You remember Kodak, right? Just in case you do not, Kodak used to be a camera film maker. It owned the market when it comes to a wide variety of pre-digital photo technologies. In fact, Eastman Kodak used to be quite a huge company and a global brand name. Sadly, it has become one of the biggest casualties of an industry that has been irrevocably transformed by the internet and digital technology. Kodak just could not cope with the pace of changes. Within a span of several years, we went from Kodak film to fully digital cameras and digital image capturing devices that skipped the camera component. There are just so many ways to not only capture images but to process them. The internet blew up all around Kodak and truly it sent the company spinning because its corporate structure, its R&D department and its whole business model could not cope up with the speed. This is one business school case of a company being unable to keep up with changes.
Interestingly enough, beyond the tragedy that befell Kodak and its shareholders and employees, there might be a silver lining for new technology companies in the form of Microsoft, Google and Apple. How? Of course, they are not going to be circling like vultures around Kodak’s analog and older imaging technologies. However, there is quite a bit of value in its digital capture and Kodak imaging systems and services patent portfolios. Let us make a quick review on patent portfolios and the value to existing players. As you probably remember, the previously high flying mobile hardware manufacturer and communications technology leader Motorola was bought out by Google, not because of its hardware component per se, but primarily for its patent portfolio. Google is caught in a telephony technology battle with Microsoft, Apple and other players, so it needed as much patent protection as it could. That is why it acquired Motorola primarily for its patent portfolio.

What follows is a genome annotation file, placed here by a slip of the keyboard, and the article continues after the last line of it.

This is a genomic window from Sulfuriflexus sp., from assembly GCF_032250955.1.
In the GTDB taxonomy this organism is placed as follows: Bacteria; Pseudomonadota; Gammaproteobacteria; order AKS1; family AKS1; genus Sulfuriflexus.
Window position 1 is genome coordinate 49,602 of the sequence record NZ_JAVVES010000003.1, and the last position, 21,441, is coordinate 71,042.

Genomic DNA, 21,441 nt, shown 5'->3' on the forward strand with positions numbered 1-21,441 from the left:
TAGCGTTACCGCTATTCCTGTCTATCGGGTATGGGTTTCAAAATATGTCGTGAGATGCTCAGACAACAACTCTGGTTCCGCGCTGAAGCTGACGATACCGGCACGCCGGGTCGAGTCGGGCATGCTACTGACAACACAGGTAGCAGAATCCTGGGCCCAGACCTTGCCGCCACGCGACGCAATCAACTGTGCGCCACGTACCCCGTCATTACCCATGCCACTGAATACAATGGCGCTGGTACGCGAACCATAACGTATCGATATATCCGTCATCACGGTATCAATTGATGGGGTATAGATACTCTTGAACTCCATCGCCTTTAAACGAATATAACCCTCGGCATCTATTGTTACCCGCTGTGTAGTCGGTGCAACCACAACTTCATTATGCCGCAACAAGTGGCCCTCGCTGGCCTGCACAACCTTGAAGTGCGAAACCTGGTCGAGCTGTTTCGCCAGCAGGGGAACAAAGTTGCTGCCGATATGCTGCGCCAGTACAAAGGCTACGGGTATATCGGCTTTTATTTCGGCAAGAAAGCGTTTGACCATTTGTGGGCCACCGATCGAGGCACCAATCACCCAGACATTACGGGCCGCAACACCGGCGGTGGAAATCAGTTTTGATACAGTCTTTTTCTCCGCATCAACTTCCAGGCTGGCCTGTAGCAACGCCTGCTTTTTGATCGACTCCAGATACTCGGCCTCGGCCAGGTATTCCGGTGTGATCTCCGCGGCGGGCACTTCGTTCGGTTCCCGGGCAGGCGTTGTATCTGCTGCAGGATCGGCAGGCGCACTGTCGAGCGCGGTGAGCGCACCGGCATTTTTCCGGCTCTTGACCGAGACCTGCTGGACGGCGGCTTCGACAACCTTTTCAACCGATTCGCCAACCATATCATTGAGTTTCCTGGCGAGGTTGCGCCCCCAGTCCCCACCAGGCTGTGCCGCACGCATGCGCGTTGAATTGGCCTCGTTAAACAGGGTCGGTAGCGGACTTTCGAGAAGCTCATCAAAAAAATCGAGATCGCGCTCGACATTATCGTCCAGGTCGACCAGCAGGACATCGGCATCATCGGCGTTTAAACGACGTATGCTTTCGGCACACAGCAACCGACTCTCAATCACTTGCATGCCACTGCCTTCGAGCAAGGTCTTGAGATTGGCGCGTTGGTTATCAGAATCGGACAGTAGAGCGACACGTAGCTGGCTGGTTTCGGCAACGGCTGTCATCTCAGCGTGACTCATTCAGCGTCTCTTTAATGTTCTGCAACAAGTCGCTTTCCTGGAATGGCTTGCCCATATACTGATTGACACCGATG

The same dynamic could play out in the digital space not so much for legal protection, but primarily for technology directions in the imaging space. That is why when Eastman Kodak got court approval from the bankruptcy court to auction off its digital capture and imaging system patent portfolio, it caught the attention of Microsoft, Google and Apple. The digital imaging space is a huge space and it might help not just to find the technology directions of Google, Apple and Microsoft, but also provide an added layer of legal protection, especially considering the fact that Kodak just lost a case against Apple and Research in Motion, the maker of Blackberry, because the court ruled that the two hardware companies did not violate Kodak’s patents. Kodak has a huge digital imaging technology patent and some industry observers estimate that the portfolio could easily be worth between $2 to $3 billion dollars. From a purely legal perspective as well as possible ideas in terms of legal protection for technological directions and trends in terms of imaging, this might be a good buy to the right buyer.